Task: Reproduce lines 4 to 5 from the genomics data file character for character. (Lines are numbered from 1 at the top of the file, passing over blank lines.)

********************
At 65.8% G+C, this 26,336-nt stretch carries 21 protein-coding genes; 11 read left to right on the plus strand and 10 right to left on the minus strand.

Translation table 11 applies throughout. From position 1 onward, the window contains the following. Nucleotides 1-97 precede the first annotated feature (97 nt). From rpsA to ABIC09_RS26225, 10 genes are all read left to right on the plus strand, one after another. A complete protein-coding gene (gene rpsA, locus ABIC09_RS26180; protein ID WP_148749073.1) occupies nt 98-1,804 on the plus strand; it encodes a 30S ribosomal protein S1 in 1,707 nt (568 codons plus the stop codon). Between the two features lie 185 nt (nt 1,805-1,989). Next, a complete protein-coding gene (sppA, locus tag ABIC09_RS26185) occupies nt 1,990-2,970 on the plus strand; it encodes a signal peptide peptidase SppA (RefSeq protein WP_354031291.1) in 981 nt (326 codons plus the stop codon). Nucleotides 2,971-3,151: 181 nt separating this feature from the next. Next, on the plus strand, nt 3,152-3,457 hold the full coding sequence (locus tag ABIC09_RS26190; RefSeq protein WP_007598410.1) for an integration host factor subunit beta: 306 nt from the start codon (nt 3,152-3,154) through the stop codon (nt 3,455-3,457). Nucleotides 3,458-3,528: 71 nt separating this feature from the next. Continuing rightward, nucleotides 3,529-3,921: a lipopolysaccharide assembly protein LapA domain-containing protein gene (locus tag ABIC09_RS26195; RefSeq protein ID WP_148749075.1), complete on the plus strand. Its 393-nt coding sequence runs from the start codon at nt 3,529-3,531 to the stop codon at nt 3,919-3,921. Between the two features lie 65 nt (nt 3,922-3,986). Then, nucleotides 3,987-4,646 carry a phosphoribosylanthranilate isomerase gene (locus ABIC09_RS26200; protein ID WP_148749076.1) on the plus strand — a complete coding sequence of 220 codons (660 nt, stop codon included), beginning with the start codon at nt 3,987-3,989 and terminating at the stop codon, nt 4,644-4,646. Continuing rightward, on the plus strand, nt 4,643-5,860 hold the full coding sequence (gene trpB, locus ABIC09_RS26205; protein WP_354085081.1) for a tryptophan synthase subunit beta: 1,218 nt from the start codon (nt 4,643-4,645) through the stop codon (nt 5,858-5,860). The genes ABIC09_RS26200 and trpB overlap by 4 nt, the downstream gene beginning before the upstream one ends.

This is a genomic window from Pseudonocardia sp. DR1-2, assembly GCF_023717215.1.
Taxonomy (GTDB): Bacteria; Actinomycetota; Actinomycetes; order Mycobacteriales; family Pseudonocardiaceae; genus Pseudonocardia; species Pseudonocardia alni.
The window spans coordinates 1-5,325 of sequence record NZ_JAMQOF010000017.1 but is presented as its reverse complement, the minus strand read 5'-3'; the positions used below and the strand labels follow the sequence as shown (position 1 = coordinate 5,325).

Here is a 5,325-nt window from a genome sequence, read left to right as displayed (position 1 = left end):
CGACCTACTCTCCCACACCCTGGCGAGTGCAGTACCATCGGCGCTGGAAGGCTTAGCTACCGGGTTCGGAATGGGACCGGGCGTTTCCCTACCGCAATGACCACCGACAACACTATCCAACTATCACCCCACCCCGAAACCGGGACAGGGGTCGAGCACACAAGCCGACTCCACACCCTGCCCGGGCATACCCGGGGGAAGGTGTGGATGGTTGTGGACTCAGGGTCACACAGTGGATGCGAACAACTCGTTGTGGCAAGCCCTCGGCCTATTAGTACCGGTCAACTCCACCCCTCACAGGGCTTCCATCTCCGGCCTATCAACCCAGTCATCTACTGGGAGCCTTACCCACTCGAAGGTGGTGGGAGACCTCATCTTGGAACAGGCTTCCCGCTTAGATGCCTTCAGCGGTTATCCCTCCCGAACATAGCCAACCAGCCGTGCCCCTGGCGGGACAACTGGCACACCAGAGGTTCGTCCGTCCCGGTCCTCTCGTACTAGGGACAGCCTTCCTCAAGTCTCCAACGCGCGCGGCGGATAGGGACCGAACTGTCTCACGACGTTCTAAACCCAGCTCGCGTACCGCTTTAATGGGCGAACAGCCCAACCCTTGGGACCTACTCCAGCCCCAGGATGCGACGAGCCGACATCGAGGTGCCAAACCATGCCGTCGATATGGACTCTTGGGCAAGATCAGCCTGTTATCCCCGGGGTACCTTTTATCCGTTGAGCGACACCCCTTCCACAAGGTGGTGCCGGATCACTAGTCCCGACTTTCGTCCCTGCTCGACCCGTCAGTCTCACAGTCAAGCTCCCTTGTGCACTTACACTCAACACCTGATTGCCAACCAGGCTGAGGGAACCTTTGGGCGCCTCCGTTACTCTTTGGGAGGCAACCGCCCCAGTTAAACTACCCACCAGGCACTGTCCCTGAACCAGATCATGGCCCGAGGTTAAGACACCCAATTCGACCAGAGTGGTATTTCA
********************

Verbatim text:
Taxonomy (GTDB): Bacteria; Actinomycetota; Actinomycetes; order Mycobacteriales; family Pseudonocardiaceae; genus Pseudonocardia; species Pseudonocardia alni.
The window spans coordinates 1-5,325 of sequence record NZ_JAMQOF010000017.1 but is presented as its reverse complement, the minus strand read 5'-3'; the positions used below and the strand labels follow the sequence as shown (position 1 = coordinate 5,325).